Oppenheimer & Co. Penalized for Selling Non-Traditional ETFs Without Proper Supervision

Brief Overview: Oppenheimer & Co. faced a $2.25 million fine and restitution of over $716,000 for selling non-traditional ETFs to retail customers without reasonable supervision and recommending unsuitable ETFs. The firm failed to enforce its policies and allowed representatives to solicit and execute non-traditional ETF transactions not meeting the stated criteria.

Oppenheimer & Co. Admits Wrongdoing and Settles Charges for Selling Unregistered Penny Stocks

Brief Overview: Oppenheimer & Co. paid $10 million to settle SEC charges for selling unregistered penny stocks and engaging in unregistered sales of billions of shares of penny stocks. The firm was liable for aiding illegal activities of a customer and engaging in unregistered sales, resulting in $588,400 in commissions.

Oppenheimer & Co. Fined for Selling Unregistered Penny Stocks and AML Program Failures

Brief Overview: Oppenheimer & Co. received a $1,425,000 fine for selling unregistered penny stocks and failing to implement an adequate anti-money laundering (AML) program to detect suspicious transactions. Despite red flags, the firm sold more than a billion shares of unregistered speculative penny stocks through its branch offices between 2008 and 2010.

*Above are only some of the regulatory disciplinary actions filed against Oppenheimer & Co by FINRA. NASSA and other state securities regulator investigations and enforcement actions account for another 280 BrokerCheck disclosures.

Oppenheimer & Co Customer Complaints

There have been scores of customer complaints filed against Oppenheimer & Co stockbrokers and investment advisors over the years. We have launched many investigations of current and former Oppenheimer & Co advisors:

  1. David Krumrey of Oppenheimer & Co. Inc.
  2. Edward Winokur of Oppenheimer & Co. Inc
  3. Matthew Gaer of Aegis Capital Corp.
  4. Chad Allen of Oppenheimer & Co. Inc.
  5. Alfred Bonardi of Oppenheimer & Co. Inc.
  6. Richard Elkin of Oppenheimer Co
  7. David Bittermann of Oppenheimer & Co. Inc
  8. Demos Argyros of Oppenheimer & Co
  9. Steven Gordon of RBC Capital Markets
  10. Alberto Castaner Of Oppenheimer & Co. Inc.
  11. Homer Smith Formerly With Ameriprise Financial Services
  12. Gabriel Block of First Standard Financial Company, LLC
  13. Dennis Ayer of Hilltop Securities
  14. Diana Ceylan of Oppenheimer & Co. Inc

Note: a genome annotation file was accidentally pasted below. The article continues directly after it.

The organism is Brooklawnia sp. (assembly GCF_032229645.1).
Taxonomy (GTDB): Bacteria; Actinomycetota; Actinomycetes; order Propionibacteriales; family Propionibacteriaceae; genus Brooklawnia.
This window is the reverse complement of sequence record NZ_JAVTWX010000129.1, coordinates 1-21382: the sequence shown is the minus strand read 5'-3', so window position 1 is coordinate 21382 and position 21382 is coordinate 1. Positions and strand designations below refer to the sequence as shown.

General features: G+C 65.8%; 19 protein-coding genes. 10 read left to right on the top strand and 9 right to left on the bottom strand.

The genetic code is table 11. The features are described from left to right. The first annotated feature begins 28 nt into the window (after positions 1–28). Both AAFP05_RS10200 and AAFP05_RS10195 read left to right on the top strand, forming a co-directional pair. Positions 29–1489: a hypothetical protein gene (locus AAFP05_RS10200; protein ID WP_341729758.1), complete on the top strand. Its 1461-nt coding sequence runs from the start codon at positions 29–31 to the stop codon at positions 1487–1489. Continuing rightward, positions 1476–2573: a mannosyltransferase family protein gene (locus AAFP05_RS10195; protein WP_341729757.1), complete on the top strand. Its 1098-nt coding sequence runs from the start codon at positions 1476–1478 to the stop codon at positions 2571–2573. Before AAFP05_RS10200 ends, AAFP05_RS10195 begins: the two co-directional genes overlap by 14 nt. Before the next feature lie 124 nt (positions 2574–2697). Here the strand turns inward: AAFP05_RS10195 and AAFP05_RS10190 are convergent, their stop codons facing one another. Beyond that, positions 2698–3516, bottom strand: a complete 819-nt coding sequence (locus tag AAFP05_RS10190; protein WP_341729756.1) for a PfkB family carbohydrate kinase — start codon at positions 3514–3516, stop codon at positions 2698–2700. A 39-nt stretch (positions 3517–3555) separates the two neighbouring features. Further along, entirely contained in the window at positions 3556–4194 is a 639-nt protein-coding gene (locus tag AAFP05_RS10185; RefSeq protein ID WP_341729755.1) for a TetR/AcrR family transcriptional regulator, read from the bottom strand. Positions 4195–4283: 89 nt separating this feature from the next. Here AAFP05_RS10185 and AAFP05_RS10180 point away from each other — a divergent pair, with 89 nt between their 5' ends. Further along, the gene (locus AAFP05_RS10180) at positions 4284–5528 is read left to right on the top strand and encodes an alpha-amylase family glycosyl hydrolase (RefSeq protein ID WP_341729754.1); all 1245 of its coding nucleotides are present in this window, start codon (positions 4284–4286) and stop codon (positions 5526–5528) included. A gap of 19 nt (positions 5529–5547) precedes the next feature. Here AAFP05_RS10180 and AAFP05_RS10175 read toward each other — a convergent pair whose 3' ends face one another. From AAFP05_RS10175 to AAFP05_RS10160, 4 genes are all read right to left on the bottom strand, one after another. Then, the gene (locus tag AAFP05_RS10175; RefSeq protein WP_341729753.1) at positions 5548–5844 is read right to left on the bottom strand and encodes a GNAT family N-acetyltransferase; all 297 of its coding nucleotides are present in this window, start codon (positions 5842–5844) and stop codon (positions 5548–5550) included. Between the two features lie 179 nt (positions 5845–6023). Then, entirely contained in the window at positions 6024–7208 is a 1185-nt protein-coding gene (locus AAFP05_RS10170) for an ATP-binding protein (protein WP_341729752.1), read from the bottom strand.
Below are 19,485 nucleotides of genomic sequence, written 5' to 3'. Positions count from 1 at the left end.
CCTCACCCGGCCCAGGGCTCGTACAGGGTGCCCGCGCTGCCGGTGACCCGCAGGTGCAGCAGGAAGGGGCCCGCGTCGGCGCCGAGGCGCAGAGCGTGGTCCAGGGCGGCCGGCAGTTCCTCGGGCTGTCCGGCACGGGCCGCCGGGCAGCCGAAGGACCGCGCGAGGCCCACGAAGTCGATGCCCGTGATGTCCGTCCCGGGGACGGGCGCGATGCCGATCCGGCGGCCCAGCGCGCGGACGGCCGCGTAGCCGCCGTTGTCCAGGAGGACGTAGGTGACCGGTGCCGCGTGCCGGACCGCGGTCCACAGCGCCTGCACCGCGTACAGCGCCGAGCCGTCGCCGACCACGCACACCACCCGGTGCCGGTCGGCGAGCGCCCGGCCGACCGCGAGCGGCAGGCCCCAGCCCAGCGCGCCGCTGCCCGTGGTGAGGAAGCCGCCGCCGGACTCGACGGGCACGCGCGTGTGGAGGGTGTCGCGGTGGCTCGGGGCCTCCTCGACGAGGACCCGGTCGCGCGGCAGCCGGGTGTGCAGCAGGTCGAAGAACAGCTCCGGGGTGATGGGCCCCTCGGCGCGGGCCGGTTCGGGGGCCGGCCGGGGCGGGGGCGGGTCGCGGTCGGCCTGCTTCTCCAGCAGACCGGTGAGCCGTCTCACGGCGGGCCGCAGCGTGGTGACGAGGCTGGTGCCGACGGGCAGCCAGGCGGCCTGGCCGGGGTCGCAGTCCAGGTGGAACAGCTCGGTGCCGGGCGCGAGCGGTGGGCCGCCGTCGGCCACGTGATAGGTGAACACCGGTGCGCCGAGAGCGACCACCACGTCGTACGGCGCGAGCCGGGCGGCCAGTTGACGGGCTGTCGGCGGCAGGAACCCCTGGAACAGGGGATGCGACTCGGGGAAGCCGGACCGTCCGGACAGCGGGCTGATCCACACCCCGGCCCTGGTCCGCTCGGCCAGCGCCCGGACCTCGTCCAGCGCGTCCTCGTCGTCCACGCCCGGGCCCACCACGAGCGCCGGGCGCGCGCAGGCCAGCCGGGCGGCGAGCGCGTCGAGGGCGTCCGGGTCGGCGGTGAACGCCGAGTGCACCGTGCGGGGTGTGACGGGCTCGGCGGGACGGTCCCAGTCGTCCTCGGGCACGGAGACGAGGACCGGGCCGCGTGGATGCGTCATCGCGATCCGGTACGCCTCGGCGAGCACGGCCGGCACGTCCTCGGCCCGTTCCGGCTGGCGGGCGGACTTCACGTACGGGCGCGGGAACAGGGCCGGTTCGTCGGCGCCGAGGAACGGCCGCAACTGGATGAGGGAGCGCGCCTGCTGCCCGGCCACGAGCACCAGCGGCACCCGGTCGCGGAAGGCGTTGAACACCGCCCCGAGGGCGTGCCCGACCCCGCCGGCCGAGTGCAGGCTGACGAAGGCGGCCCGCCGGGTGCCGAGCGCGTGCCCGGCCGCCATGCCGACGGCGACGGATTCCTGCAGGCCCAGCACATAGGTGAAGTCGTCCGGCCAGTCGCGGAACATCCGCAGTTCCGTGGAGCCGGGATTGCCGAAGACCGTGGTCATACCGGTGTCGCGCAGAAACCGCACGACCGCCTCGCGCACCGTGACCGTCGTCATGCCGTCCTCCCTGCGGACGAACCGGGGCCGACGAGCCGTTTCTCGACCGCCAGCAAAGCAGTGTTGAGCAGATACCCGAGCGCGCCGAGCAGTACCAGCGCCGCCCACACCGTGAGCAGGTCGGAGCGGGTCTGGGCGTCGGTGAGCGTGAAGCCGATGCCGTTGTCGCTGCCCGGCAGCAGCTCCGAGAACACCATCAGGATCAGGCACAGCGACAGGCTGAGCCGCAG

15. Michael Greenfield of Newbridge Securities Corporation
  16. Mark Barrand of Ameriprise Financial Services, LLC
  17. Luis Rosario of Oppenheimer & Co. Inc
  18. Adam Elgert of Wells Fargo Clearing Services
  19. Stewart Teichman of Oppenheimer & Co.
  20. Melissa Pavone of Oppenheimer & Co.
  21. Philip Noto formerly with First Standard Financial Company
  22. Robert Hord of Oppenheimer & Co.
  23. Maurice Stuffmann of Oppenheimer & Co.
  24. Warren Rowe formerly with Oppenheimer & Co.
  25. Yan Binder of Morgan Stanley
  26. James Fahey of Wellington Shields & Co.
  27. Jose Ferrari of Oppenheimer & Co.
  28. Andrei Livadariu of Oppenheimer & Co.
  29. Luigi Mancusi of Sanctuary Advisors
  30. Brenda O’Brien of Oppenheimer & Co.
  31. Matthew McGuirk of Oppenheimer & Co.
  32. David Pawloski of Cantella & Co.
  33. Gustavo Miramontes of Oppenheimer & Co.
  34. Sayke Reilley of Oppenheimer & Co.
  35. Susan Stephens of Oppenheimer & Co.
  36. James Yoo of Oppenheimer & Co.
  37. Annette Blank formerly with Oppenheimer & Co. Inc.
  38. David Brandt of Oppenheimer & Co., Inc.
  39. Eddy Gutierrez of Oppenheimer & Co. Inc.
  40. Ernest Mishne formerly with Oppenheimer & Co. Inc.
  41. Ernest Mishne of Oppenheimer & Co. Inc.
  42. Florindo Volpacchio formerly with Oppenheimer & Co. Inc.
  43. Fred Berens of Oppenheimer & Co. Inc.
  44. Horacio Gomez-Rabago of Oppenheimer & Co. Inc.
  45. Jaime Cosculluela formerly with Oppenheimer & Co. Inc.
  46. James Allen of Oppenheimer & Co. Inc.
  47. James Louderbaugh of Oppenheimer & Co. Inc.
  48. James Ries of Oppenheimer & Co. Inc.
  49. Jerry Romano of Financial Northeastern Securities, Inc.
  50. Jonathan Bever of Cetera Advisor Networks LLC
  51. Lawrence Margolin of Ameriprise Financial Services, LLC
  52. Marc Menton formerly with Oppenheimer & Co. Inc.
  53. Mark Frommer of Oppenheimer & Co. Inc.
  54. Matthew Platnico of Allied Millennial Partners, Inc.
  55. Peter Wagner of Oppenheimer & Co. Inc.
  56. Russell Ogan of Oppenheimer & Co. Inc.
  57. Scott Turcott of Oppenheimer & Co. Inc.
  58. Julie Jones formerly with Oppenheimer & Co. Inc.
  59. Andrew Brookman of Aegis Capital Corp
  60. Adam Jacobs of Oppenheimer & Co. Inc.
  61. Paul McFeeley of Hightower Securities, LLC
  62. Larry Schwartzman of Oppenheimer & Co. Inc.
  63. Leonard Silvester of Oppenheimer & Co. Inc.
  64. Ann Greene of Oppenheimer & Co. Inc.
  65. Gregory Iglow of Oppenheimer & Co. Inc.
  66. Michael Rosenmayer of Oppenheimer & Co. Inc.
  67. Benjamin Davis of Oppenheimer & Co. Inc.
  68. Mark Nasche formerly with Oppenheimer & Co. Inc.
  69. Gustavo Miramontes of Oppenheimer & Co. Inc
  70. Randy Moshtael of Oppenheimer & Co. Inc.
  71.  Ronald Ochal of Oppenheimer & Co. Inc.
  72. E.M. Steinberg of Oppenheimer & Co. Inc
  73. Adam Quarello of Oppenheimer & Co. Inc
  74. Brian Werdesheim of Oppenheimer & Co. Inc
  75. Kevin Monaco of Oppenheimer & Co. Inc
  76. Steve Baaden of Oppenheimer & Co. Inc
  77. Anthony D’Ascoli of Oppenheimer & Co. Inc
  78. John Mann of Oppenheimer & Co. Inc Reviews